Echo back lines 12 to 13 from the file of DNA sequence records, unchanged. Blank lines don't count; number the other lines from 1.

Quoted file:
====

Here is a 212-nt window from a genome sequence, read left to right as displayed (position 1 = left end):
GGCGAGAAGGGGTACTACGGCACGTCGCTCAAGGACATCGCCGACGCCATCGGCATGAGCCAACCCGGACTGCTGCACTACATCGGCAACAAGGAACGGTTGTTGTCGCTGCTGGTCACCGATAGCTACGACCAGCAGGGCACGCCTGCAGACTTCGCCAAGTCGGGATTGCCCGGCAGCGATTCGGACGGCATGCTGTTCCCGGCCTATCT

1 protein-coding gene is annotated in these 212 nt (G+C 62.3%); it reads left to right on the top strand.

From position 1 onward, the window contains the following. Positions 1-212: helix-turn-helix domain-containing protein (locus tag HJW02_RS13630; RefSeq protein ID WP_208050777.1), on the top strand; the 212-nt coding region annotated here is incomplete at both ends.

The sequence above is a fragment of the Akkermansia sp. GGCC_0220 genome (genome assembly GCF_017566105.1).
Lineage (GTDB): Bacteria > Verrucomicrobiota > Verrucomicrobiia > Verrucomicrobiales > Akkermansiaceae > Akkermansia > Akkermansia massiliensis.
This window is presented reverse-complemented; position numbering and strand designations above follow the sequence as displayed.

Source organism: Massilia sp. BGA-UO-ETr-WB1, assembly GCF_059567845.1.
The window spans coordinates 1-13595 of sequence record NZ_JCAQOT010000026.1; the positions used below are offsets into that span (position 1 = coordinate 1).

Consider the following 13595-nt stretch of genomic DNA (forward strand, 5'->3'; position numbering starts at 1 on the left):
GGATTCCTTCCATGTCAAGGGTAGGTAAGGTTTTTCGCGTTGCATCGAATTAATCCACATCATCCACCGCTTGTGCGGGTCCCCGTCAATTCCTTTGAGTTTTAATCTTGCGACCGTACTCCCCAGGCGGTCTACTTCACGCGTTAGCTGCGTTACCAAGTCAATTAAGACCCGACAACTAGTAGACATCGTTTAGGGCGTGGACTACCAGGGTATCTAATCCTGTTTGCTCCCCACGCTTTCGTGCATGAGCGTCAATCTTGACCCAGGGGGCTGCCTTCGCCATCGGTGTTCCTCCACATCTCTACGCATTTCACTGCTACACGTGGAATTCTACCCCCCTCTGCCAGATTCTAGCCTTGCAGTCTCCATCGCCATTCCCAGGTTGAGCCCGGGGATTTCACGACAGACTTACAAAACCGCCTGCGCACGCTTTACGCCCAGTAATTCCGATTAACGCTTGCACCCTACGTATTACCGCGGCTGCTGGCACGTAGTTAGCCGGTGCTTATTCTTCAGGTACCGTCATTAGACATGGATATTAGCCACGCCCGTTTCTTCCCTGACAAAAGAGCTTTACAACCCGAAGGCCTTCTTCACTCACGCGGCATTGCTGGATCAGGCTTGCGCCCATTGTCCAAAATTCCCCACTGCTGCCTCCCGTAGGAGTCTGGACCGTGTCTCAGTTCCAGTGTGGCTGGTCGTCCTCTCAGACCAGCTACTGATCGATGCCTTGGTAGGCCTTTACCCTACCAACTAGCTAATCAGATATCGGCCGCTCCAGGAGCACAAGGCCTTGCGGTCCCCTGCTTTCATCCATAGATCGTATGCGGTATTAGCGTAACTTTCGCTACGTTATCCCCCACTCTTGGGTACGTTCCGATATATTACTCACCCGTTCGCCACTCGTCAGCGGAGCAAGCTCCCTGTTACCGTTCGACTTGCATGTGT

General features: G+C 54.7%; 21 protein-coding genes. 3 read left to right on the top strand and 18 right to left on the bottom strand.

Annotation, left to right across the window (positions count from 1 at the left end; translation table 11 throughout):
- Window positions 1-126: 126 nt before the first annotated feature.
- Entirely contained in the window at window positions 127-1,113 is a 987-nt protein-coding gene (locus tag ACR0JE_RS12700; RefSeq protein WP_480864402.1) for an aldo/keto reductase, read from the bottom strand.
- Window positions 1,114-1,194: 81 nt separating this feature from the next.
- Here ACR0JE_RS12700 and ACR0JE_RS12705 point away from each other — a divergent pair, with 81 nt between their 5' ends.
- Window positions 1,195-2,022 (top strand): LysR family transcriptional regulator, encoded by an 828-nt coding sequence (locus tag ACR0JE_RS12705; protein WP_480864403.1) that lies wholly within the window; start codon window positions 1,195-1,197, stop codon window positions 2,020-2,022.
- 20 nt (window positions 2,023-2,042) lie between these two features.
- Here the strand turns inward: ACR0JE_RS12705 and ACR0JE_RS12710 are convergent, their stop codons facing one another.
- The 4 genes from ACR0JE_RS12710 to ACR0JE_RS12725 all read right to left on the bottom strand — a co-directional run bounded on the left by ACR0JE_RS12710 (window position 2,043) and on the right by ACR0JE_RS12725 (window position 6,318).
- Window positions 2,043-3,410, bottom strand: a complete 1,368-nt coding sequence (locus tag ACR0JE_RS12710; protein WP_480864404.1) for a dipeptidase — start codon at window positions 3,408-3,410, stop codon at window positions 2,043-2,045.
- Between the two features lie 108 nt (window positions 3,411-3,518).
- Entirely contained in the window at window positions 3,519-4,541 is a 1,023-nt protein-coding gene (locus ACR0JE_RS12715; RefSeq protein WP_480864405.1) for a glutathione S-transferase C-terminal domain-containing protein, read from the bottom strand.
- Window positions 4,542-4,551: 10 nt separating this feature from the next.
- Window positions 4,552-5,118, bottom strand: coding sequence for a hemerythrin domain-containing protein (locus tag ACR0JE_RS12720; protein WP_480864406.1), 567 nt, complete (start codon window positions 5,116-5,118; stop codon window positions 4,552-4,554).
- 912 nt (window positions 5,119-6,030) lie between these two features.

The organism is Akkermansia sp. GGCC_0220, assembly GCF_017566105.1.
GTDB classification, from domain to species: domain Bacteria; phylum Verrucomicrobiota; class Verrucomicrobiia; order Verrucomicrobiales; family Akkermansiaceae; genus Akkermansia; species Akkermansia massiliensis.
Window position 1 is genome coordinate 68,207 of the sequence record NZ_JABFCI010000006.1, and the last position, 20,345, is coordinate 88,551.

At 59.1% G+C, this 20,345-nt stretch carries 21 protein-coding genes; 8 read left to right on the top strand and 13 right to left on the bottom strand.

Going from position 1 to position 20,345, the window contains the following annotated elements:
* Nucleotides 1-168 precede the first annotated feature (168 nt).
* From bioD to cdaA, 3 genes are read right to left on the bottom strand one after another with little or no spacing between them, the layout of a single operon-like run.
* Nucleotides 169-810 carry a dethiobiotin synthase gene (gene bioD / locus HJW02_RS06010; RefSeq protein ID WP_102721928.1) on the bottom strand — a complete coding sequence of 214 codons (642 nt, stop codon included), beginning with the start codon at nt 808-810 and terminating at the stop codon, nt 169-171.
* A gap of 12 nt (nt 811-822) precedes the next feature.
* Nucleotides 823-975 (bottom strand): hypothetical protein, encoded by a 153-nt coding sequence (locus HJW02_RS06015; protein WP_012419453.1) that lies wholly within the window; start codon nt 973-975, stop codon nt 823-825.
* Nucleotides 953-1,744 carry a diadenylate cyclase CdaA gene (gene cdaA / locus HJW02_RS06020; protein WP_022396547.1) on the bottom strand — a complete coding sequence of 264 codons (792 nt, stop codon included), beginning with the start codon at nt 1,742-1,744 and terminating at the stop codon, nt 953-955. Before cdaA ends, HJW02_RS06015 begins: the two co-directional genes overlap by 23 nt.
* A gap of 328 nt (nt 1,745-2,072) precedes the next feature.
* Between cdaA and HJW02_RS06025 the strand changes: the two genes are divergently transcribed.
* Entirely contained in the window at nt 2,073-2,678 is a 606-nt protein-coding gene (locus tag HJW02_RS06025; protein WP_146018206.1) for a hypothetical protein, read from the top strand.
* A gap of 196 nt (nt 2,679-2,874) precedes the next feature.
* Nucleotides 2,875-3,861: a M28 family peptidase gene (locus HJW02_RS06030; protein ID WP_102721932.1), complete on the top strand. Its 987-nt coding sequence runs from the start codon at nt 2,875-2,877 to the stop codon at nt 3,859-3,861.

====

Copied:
General features: G+C 54.7%; 21 protein-coding genes. 3 read left to right on the top strand and 18 right to left on the bottom strand.

Annotation, left to right across the window (positions count from 1 at the left end; translation table 11 throughout):